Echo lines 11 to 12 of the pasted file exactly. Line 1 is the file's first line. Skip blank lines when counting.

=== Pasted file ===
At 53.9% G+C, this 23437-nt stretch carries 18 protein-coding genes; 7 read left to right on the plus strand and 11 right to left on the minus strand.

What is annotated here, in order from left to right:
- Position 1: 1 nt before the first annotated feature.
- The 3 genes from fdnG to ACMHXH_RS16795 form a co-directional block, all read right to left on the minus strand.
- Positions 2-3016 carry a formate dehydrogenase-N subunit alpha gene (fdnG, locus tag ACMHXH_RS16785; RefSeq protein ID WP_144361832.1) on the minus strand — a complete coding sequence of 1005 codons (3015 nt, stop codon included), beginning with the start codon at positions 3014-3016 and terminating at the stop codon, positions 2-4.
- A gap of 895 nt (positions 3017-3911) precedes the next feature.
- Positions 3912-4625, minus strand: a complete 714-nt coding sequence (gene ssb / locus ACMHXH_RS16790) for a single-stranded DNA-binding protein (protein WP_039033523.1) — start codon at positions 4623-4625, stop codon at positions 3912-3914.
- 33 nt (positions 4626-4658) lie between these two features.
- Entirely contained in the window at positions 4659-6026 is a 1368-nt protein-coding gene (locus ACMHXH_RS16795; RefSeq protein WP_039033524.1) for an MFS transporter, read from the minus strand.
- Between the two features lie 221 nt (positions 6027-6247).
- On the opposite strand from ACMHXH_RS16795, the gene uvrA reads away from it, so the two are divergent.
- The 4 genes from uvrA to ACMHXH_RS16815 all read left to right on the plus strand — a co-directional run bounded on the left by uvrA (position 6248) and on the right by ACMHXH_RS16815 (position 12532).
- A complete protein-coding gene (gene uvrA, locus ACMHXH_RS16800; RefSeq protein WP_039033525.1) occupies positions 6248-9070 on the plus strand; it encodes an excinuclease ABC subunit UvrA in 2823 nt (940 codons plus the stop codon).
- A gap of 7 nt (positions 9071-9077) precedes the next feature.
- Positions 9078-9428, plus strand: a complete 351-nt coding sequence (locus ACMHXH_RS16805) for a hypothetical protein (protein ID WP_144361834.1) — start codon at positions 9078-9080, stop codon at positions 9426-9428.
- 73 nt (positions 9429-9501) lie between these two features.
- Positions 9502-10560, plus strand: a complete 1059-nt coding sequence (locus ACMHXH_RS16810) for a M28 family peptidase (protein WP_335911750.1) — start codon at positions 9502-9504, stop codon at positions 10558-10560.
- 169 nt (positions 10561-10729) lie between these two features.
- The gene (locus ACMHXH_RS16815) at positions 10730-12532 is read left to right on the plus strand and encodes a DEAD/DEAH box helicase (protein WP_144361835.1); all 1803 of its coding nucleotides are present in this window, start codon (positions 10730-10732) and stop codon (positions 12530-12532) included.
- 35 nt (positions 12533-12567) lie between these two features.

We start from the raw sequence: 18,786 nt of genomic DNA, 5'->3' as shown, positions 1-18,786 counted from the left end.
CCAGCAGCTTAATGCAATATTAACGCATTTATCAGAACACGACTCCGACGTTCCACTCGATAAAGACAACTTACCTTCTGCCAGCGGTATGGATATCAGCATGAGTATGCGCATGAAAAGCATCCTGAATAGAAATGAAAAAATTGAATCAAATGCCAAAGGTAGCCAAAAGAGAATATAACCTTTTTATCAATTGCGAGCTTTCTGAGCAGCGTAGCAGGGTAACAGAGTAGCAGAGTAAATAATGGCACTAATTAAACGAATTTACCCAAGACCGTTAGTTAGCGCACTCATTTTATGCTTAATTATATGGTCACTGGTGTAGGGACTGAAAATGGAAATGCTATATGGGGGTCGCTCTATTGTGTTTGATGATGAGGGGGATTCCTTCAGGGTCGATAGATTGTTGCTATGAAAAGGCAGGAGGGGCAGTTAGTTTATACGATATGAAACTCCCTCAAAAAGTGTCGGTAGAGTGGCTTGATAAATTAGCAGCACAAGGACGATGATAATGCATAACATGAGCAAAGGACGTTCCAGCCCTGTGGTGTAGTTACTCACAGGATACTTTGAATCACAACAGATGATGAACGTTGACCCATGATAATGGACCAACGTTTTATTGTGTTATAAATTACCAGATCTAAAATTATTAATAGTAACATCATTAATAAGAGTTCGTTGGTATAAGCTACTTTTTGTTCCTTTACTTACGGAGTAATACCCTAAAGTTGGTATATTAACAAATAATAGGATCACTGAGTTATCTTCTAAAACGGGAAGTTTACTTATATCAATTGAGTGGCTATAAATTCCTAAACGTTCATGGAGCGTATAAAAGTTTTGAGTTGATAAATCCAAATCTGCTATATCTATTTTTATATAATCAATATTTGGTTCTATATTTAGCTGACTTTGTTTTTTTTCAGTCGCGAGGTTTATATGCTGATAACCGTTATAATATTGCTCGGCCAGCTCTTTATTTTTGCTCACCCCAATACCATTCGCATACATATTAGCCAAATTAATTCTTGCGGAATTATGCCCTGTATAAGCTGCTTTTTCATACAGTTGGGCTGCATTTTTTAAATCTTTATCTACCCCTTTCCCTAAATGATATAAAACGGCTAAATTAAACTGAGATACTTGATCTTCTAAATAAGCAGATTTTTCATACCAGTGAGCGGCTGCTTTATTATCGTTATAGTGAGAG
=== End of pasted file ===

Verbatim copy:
- On the opposite strand from ACMHXH_RS16795, the gene uvrA reads away from it, so the two are divergent.
- The 4 genes from uvrA to ACMHXH_RS16815 all read left to right on the plus strand — a co-directional run bounded on the left by uvrA (position 6248) and on the right by ACMHXH_RS16815 (position 12532).